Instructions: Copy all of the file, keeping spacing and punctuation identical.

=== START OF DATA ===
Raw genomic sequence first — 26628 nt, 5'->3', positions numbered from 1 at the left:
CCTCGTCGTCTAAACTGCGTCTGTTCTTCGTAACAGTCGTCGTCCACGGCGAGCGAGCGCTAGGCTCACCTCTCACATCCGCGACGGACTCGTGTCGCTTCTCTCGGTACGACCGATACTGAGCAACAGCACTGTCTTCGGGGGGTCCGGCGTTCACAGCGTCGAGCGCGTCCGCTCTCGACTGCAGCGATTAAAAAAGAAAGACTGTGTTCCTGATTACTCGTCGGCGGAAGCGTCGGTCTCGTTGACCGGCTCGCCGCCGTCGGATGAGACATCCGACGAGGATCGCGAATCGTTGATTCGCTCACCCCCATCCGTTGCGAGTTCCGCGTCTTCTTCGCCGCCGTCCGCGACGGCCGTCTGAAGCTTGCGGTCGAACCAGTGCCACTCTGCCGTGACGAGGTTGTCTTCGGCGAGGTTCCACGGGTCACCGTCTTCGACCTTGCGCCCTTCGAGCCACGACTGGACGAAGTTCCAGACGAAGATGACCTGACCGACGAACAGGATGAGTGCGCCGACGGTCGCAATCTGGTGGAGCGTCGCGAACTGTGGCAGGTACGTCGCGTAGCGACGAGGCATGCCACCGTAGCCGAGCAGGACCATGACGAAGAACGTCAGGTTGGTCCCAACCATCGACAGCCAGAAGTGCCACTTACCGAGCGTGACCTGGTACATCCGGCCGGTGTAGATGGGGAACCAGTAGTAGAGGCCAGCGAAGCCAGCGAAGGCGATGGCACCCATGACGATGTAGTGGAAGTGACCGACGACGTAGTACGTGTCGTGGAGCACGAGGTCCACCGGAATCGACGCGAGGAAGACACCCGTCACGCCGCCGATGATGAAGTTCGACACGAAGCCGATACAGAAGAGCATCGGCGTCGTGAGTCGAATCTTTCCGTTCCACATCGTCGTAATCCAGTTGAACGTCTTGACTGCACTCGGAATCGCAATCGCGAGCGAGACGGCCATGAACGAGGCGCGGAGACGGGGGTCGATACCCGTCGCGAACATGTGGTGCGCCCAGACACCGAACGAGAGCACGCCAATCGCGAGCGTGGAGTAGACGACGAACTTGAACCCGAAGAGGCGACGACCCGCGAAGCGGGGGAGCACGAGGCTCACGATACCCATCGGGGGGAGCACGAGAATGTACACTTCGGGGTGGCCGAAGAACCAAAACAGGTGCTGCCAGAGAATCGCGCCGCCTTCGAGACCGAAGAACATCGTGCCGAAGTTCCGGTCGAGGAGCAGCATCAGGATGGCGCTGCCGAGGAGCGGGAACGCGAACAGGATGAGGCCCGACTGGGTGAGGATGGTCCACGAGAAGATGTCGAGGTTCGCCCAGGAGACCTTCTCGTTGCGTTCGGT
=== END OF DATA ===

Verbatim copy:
Raw genomic sequence first — 26628 nt, 5'->3', positions numbered from 1 at the left:
CCTCGTCGTCTAAACTGCGTCTGTTCTTCGTAACAGTCGTCGTCCACGGCGAGCGAGCGCTAGGCTCACCTCTCACATCCGCGACGGACTCGTGTCGCTTCTCTCGGTACGACCGATACTGAGCAACAGCACTGTCTTCGGGGGGTCCGGCGTTCACAGCGTCGAGCGCGTCCGCTCTCGACTGCAGCGATTAAAAAAGAAAGACTGTGTTCCTGATTACTCGTCGGCGGAAGCGTCGGTCTCGTTGACCGGCTCGCCGCCGTCGGATGAGACATCCGACGAGGATCGCGAATCGTTGATTCGCTCACCCCCATCCGTTGCGAGTTCCGCGTCTTCTTCGCCGCCGTCCGCGACGGCCGTCTGAAGCTTGCGGTCGAACCAGTGCCACTCTGCCGTGACGAGGTTGTCTTCGGCGAGGTTCCACGGGTCACCGTCTTCGACCTTGCGCCCTTCGAGCCACGACTGGACGAAGTTCCAGACGAAGATGACCTGACCGACGAACAGGATGAGTGCGCCGACGGTCGCAATCTGGTGGAGCGTCGCGAACTGTGGCAGGTACGTCGCGTAGCGACGAGGCATGCCACCGTAGCCGAGCAGGACCATGACGAAGAACGTCAGGTTGGTCCCAACCATCGACAGCCAGAAGTGCCACTTACCGAGCGTGACCTGGTACATCCGGCCGGTGTAGATGGGGAACCAGTAGTAGAGGCCAGCGAAGCCAGCGAAGGCGATGGCACCCATGACGATGTAGTGGAAGTGACCGACGACGTAGTACGTGTCGTGGAGCACGAGGTCCACCGGAATCGACGCGAGGAAGACACCCGTCACGCCGCCGATGATGAAGTTCGACACGAAGCCGATACAGAAGAGCATCGGCGTCGTGAGTCGAATCTTTCCGTTCCACATCGTCGTAATCCAGTTGAACGTCTTGACTGCACTCGGAATCGCAATCGCGAGCGAGACGGCCATGAACGAGGCGCGGAGACGGGGGTCGATACCCGTCGCGAACATGTGGTGCGCCCAGACACCGAACGAGAGCACGCCAATCGCGAGCGTGGAGTAGACGACGAACTTGAACCCGAAGAGGCGACGACCCGCGAAGCGGGGGAGCACGAGGCTCACGATACCCATCGGGGGGAGCACGAGAATGTACACTTCGGGGTGGCCGAAGAACCAAAACAGGTGCTGCCAGAGAATCGCGCCGCCTTCGAGACCGAAGAACATCGTGCCGAAGTTCCGGTCGAGGAGCAGCATCAGGATGGCGCTGCCGAGGAGCGGGAACGCGAACAGGATGAGGCCCGACTGGGTGAGGATGGTCCACGAGAAGATGTCGAGGTTCGCCCAGGAGACCTTCTCGTTGCGTTCGGT